In a sentence, Florida’s exploitation law (FSS 825.103) states that when someone maliciously takes the property of an “elderly person,” they are committing exploitation. That’s the essence of the law.
But there is also an important requirement: Within this law, an “elderly person” is defined as someone 60 years of age or older who is suffering from the infirmities of aging to the extent that their ability to adequately care for and protect themselves is impaired. The law states that the elderly person must suffer a physical or mental infirmity. Therefore, exploitation is based primarily on infirmities or disabilities and not deception.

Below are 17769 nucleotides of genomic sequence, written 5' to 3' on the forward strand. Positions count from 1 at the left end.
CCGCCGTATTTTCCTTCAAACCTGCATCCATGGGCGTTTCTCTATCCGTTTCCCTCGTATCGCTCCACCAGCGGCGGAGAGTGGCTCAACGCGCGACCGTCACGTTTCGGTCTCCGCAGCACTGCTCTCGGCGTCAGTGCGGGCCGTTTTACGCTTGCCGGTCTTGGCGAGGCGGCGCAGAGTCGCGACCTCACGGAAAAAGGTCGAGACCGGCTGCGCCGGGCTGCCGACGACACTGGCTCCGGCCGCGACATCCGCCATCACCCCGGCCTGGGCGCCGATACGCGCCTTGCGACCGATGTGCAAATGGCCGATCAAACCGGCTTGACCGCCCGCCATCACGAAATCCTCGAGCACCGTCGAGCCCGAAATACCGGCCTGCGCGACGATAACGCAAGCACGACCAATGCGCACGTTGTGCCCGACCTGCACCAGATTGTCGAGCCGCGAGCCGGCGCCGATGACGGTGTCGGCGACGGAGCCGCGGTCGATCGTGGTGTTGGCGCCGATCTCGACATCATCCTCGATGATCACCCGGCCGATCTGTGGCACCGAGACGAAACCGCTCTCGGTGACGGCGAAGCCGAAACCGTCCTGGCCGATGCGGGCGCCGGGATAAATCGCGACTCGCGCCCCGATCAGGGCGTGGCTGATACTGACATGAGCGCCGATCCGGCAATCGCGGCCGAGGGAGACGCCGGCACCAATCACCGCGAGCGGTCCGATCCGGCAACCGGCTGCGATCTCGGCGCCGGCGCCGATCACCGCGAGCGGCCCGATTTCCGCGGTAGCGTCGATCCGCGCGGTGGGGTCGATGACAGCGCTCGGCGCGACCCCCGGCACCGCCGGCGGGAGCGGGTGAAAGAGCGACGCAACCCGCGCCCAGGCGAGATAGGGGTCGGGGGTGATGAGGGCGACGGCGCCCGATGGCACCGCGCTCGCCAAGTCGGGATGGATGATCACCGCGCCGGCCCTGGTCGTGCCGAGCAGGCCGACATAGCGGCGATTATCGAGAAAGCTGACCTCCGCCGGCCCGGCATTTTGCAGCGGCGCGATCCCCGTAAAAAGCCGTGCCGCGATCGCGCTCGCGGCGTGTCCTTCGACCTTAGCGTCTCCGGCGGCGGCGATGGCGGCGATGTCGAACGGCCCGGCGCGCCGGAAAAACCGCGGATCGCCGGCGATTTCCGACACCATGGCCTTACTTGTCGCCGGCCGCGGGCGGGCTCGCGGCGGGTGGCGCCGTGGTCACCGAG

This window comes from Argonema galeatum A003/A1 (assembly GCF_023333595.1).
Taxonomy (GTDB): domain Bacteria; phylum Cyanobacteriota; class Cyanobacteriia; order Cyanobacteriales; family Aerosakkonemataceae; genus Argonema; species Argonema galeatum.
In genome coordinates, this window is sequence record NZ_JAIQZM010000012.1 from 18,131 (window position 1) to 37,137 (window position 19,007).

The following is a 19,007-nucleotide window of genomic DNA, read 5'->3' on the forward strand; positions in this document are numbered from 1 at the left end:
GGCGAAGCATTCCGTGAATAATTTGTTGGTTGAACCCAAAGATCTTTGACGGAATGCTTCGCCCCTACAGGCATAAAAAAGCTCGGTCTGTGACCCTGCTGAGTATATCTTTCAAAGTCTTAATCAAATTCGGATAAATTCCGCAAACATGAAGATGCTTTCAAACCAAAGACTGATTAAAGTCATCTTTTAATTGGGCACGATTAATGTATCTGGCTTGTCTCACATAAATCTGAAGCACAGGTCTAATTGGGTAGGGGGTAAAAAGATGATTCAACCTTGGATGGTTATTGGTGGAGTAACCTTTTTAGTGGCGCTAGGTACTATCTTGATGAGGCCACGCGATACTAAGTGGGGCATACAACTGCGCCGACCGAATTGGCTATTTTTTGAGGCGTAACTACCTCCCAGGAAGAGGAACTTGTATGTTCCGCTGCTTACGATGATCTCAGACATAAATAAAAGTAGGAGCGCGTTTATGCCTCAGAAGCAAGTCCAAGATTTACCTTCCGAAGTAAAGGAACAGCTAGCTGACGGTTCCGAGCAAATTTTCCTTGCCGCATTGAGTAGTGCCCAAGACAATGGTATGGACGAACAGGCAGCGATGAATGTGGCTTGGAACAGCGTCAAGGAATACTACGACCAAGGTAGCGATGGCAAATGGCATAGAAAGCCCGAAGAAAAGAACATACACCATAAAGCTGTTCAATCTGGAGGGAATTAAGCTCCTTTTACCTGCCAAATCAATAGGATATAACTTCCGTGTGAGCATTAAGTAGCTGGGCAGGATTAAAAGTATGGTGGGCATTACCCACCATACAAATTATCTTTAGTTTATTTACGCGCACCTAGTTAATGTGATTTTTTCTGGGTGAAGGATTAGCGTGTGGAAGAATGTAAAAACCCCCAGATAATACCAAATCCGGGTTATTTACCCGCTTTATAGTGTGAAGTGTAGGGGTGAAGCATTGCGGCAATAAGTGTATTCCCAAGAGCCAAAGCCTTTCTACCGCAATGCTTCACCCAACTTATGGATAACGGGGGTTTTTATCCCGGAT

This is why exploitation is not fraud and why it can be much more devastating and offensive. Fraud is generally defined as deception that is carried out for the purpose of achieving personal gain while causing injury to another party. Exploitation requires more than that. It requires that the victims suffer disabilities that make them more vulnerable. And when the victim is more vulnerable, the victim impact is far worse.
Financial Abuse of the Elderly; A Detective's Case Files of Exploitation Crimes, by Joe Roubicek